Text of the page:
After her early passion for all things associated with the machine age, by the early 1930s Perriand’s views on design had developed far greater breadth. She had also become political engaged, joining the AEAR (Association of Revolutionary Writers and Artists), making two exploratory trips to Moscow and forging links with a number of different left-wing thinkers who were united in their fight against the rise of Fascism in Europe. In 1936, she presented a large political photomontage entitled “La grande misère de Paris” (The Great Poverty of Paris) in which she denounced the standard of housing and living conditions that many Parisians still endured. After travelling widely around Europe during the 1930s, she also became more interest in vernacular forms of architecture and design, while simultaneously cultivating her interest in everyday things and naturally eroded objects, which she called “art brut” (raw art).
She left Le Corbusier’s studio in 1937, possibly on political grounds, but certainly her increasingly collaborative and humanist approach seemed slightly out of step with Le Corbusier, who was more of an authoritarian in style. In 1938, perhaps with a foreboding sense of the great upheaval Europe’s citizens were about to experience, Perriand, who was now working as an independent architect, collaborated again with Jeanneret to design the Refuge Tonneau; a temporary mountain shelter intended to house either skiers or mountaineers for a night or so. It was one of a number of prefabricated architecture projects she worked on in this period and is particularly cherished for its clever use of geometry, which makes the interior seem relatively spacious. Perriand was a lover of the great outdoors, particularly of the mountains, where she would enjoy both mountaineering and skiing from the mid-1920s onwards. Professing her love of the mountains, she said, “I love them because they are vital to my well-being. They have always been the barometer of my physical and moral equilibrium.” Soon, Europe was in flames and its physical and moral equilibrium was in a state of total crisis.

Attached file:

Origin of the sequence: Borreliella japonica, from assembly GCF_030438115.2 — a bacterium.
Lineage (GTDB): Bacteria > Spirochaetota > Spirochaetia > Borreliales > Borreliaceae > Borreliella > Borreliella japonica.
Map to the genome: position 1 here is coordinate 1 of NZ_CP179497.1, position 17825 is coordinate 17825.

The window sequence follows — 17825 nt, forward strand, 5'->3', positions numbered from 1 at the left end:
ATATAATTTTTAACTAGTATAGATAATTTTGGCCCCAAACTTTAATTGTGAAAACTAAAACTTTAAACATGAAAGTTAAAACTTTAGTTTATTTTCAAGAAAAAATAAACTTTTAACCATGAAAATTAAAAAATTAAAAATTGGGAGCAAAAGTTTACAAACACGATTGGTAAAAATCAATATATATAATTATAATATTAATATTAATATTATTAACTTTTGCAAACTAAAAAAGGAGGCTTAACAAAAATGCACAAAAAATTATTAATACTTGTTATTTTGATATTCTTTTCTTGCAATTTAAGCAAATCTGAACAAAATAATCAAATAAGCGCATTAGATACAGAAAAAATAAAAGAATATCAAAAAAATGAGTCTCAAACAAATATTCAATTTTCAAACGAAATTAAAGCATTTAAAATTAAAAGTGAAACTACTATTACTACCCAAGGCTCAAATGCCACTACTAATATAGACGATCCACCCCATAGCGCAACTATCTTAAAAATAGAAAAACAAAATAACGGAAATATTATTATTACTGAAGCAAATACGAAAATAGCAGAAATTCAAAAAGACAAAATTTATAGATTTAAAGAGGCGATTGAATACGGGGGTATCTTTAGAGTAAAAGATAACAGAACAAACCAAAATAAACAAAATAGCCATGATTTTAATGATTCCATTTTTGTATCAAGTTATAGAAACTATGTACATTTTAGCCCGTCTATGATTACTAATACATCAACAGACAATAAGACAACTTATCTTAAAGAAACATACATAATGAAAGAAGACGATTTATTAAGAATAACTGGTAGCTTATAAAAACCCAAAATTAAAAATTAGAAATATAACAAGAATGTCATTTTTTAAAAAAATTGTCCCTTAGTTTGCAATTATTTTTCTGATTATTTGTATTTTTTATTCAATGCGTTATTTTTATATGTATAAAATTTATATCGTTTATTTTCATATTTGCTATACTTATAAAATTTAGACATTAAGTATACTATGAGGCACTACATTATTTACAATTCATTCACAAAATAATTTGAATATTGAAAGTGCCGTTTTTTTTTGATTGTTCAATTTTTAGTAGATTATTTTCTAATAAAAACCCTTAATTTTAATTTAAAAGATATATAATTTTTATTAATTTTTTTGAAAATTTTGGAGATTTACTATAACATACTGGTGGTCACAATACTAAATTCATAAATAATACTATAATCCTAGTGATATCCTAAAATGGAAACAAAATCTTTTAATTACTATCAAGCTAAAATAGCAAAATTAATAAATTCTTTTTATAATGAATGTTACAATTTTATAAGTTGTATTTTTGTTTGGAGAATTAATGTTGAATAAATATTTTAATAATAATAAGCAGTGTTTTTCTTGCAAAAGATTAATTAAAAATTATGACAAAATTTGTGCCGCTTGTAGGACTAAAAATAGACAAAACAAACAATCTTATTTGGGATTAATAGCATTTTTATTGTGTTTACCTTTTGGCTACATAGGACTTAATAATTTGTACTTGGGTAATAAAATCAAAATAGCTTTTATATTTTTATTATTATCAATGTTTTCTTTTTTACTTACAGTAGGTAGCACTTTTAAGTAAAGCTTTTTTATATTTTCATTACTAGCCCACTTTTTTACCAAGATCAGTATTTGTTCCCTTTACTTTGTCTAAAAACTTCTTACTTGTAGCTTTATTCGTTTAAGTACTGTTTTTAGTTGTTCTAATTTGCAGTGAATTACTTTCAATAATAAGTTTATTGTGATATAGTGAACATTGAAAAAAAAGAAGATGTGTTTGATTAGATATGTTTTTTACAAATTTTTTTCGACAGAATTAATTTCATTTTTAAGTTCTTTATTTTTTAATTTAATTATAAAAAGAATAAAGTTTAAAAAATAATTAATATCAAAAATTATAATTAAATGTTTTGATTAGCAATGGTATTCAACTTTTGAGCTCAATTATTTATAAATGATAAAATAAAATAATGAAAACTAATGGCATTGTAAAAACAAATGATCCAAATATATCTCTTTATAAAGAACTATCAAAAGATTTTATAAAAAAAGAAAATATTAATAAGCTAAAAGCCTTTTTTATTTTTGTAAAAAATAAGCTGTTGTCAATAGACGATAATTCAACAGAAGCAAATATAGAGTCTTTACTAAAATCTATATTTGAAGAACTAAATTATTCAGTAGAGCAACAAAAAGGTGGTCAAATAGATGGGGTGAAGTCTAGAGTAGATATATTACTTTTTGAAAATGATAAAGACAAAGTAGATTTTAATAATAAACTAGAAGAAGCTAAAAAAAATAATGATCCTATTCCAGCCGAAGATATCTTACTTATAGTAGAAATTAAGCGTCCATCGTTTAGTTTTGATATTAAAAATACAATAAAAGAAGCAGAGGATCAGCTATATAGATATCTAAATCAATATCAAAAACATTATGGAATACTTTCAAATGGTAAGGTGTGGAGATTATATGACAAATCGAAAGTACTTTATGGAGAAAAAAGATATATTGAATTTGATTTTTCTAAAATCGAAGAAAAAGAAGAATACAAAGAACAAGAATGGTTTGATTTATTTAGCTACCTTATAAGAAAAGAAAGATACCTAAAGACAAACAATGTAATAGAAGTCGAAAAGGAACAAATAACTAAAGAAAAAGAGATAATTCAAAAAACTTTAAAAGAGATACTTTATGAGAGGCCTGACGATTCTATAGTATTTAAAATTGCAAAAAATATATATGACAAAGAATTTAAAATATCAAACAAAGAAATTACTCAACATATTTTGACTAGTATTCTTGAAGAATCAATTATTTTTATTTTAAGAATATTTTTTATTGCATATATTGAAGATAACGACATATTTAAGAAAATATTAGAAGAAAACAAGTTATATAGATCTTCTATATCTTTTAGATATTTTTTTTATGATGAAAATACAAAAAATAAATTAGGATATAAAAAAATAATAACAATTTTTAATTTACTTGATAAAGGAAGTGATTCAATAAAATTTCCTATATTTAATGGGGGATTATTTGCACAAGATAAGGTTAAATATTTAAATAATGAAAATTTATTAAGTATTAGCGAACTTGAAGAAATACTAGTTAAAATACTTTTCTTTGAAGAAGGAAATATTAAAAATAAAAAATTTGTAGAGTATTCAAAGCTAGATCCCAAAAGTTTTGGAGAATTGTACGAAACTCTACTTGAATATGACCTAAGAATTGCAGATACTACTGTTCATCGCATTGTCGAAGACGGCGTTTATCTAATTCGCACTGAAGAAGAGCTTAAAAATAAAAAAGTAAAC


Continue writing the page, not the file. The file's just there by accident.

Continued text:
"I have a profound love of the mountains. I love them because they are vital to my well-being. They have always been the barometer of my physical and moral equilibrium."
In early 1940, during the “phoney war” in Europe, Perriand received a telegram from Junzo Sakakura, an architect with whom she had worked at Le Corbusier’s studio. He invited her to travel to Japan to work as the Decorative Arts advisory designer for the Japanese Ministry of Commerce. Although initially reluctant to leave France on the eve of war, she was encouraged by friends to take the opportunity. Her time there on this assignment was cut short due to the bombing of Pearl Harbour and Japan’s entry into the war in late 1941, but Perriand had immersed herself in the culture of design, craft and industry in the country, forging links and relationships that would have a significant impact on her subsequent work. This period particularly influenced her use of materials and furthered her interest in a more rounded approach to architecture, which understood and utilised traditional building methods as well as modern ones. After moving to Vietnam in 1942, Perriand was given a role similar to the one she had taken on in Japan, by her soon to be husband Jacques Martin, the Director of Economic Affairs of the General Government of Indochina. However, as described by Martine Dancer-Mourés, in the article concerning Perriand’s time in Japan, “after Hồ Chi Minh’s declaration of independence, she, along with Martin and their baby Pernette, had several brushes with death.”